Cool, Uncool

The city council decides our future this week

Which is just what Virginia McAlester, a nationally recognized author and expert on urban residential architecture and neighborhood preservation, and a work group of other citizens did for them. They took the staff's own numbers and their map and their written explanations and did a devastating analysis:

The staff says it wants the city to plan for 170,000 new apartment, condo and townhouse units by the year 2030 in order to create what it calls "live/work/play walking neighborhoods" like West Village. But in order for those kinds of neighborhoods to be built on the huge amount of land the staff wants re-zoned, McAlester was able to show the city would have to build between 2 million and 4 million dwelling units in the next 25 years, not 170,000. We only have 450,000 dwelling units now.

Um, 170,000 versus 4 million? I think maybe we need to work on our long division. And here's the deal: Creating way more zoning than you can ever fill with real development can have a corrosive effect, especially if you're reaching for high-density walk-and-talk neighborhoods.

David McAtee is one of the people who helped make Uptown and the West End possible. He says the best ideas always came from citizens on the ground, out in the city, not central planners.
David McAtee is one of the people who helped make Uptown and the West End possible. He says the best ideas always came from citizens on the ground, out in the city, not central planners.

"It's a little bit like what they did post-World War II," McAtee said. He said in the 1950s and '60s City Hall made the mistake of covering the city with apartment zoning, which just spread cheap apartments all over the map and never created a cool neighborhood anywhere.

"Places like Gaston Avenue deteriorated pretty quickly. People went on then to various other parts of the city where there were numerous opportunities to build multi-family dwellings, so that you never got a critical mass of anything of quality," he said.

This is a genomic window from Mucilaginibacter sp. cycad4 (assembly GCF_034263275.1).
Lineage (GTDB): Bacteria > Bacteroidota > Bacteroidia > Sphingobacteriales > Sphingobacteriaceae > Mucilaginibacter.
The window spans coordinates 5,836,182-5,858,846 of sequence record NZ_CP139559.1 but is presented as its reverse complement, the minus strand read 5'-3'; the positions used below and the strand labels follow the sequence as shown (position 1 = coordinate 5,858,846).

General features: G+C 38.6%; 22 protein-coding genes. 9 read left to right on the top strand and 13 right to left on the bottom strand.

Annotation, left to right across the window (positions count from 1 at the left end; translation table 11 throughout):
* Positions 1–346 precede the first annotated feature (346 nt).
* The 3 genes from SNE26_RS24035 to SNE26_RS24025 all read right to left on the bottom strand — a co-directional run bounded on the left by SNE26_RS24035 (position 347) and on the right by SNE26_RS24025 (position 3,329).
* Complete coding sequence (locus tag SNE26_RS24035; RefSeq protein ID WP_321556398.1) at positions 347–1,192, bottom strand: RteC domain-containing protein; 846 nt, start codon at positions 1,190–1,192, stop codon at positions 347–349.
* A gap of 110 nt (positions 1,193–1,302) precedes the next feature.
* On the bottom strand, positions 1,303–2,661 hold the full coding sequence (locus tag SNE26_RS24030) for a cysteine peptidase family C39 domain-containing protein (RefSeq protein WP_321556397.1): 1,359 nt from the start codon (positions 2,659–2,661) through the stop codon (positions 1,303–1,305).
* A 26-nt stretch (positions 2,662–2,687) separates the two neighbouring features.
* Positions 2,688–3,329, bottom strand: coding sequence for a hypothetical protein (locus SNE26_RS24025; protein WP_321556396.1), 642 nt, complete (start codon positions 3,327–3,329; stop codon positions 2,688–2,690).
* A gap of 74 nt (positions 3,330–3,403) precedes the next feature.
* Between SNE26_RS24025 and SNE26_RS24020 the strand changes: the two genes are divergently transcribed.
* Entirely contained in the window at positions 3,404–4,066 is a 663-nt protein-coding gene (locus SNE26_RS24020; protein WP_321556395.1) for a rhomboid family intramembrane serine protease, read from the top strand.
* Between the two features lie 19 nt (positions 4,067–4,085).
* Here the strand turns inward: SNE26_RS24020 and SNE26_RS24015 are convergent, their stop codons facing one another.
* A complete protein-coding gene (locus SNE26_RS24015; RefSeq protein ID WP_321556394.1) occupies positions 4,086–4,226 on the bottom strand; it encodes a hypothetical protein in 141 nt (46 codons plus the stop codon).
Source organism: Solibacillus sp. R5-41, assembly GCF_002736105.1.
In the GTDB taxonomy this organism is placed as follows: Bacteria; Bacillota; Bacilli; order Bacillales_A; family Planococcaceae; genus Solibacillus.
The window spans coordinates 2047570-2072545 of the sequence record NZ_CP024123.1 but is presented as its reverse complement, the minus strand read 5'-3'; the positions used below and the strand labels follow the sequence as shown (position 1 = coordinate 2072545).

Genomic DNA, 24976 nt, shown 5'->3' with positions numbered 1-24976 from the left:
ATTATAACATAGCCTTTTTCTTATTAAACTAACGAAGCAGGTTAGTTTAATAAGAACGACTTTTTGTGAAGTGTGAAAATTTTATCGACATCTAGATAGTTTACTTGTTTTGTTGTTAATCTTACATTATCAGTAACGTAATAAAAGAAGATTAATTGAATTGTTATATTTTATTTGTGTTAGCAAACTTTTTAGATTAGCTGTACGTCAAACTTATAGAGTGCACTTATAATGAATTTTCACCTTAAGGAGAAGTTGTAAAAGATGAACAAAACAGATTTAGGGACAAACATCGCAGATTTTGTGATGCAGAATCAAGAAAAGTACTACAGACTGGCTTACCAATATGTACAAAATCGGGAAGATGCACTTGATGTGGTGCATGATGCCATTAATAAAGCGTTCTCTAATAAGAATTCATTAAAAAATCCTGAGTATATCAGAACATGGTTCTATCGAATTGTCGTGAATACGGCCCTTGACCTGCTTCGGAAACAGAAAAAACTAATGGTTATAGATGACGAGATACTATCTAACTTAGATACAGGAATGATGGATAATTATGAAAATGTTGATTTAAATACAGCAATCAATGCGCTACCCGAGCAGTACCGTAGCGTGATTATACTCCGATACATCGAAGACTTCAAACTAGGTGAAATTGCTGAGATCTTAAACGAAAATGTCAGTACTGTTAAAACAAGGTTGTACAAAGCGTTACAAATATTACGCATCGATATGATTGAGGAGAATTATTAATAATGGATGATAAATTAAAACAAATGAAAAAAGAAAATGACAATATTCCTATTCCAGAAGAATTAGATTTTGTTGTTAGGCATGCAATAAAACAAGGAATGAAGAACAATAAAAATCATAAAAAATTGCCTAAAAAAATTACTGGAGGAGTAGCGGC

McAlester was able to show the members of the plan commission that the ForwardDallas plan makes the same mistake, because it isn't tethered to reality anywhere. It doesn't even look like something that came out of a true community process. It looks like a grad-school project. At a bad grad school.

Objections to the ForwardDallas Plan did not come from any one sector, by the way. Business groups, developers and neighborhood associations from all over the city came to hearings and also sought out plan commission members privately to tell them how bad this thing looked. Plan Commission member Bob Weiss, an executive at the Meadows Foundation, took all of these objections and ideas, boiled them down and rendered them as a spreadsheet in which he showed exactly what changes were being called for and by whom.

In the main, Weiss said he tried to synthesize everyone's ideas in a way that would allow the plan to go forward by cleansing it of its more obvious political pitfalls. The worst of these, he said, was that the plan seemed to threaten some but not all stable neighborhoods with destabilization.

"Why would neighborhoods be pitted against each other?" he asked on the phone the other day. So his suggested solution, adopted last week by the plan commission, was to declare all stable neighborhoods off-limits for re-zoning and also to just take the transit corridors off the map, since they don't reflect reality anyway. "Deal with the transit corridors five years from now when we know what is being implemented. And get people calm about it."

I promised I would explain about the staff saying the plan is not a plan. This is the part that makes my teeth hurt.

The staff has repeatedly tried to duck out of arguments about the consequences of this plan by insisting it's not a plan: It's just a suggestion. For example, they won't even admit their map is a map. They call it a "vision statement." So that's what? An eye chart?

McAtee makes the point that this will be adopted as an ordinance. And an ordinance is an ordinance. The city doesn't decide how ordinances apply. The state and federal constitutions do. Judges do. You can't adopt an ordinance and then put in a special section called "...but don't worry about it."

People worry.

Unfortunately when this thing is presented at the city council meeting this week, the staff will be there to pitch their own version, which will not reflect any of the changes adopted last week by the plan commission, Tharp told me. But the plan commission won't be there to defend its version, except for commission chair Betty Culbreath.

She told me last week I shouldn't worry so much. She can handle it. "You know good and well I know the city staff. You know I'm not going to let them be anywhere selling something, and I'm not there to sell what we're talking about. You know I know how they operate."

I know she knows. But I know too. So I worry. I do.

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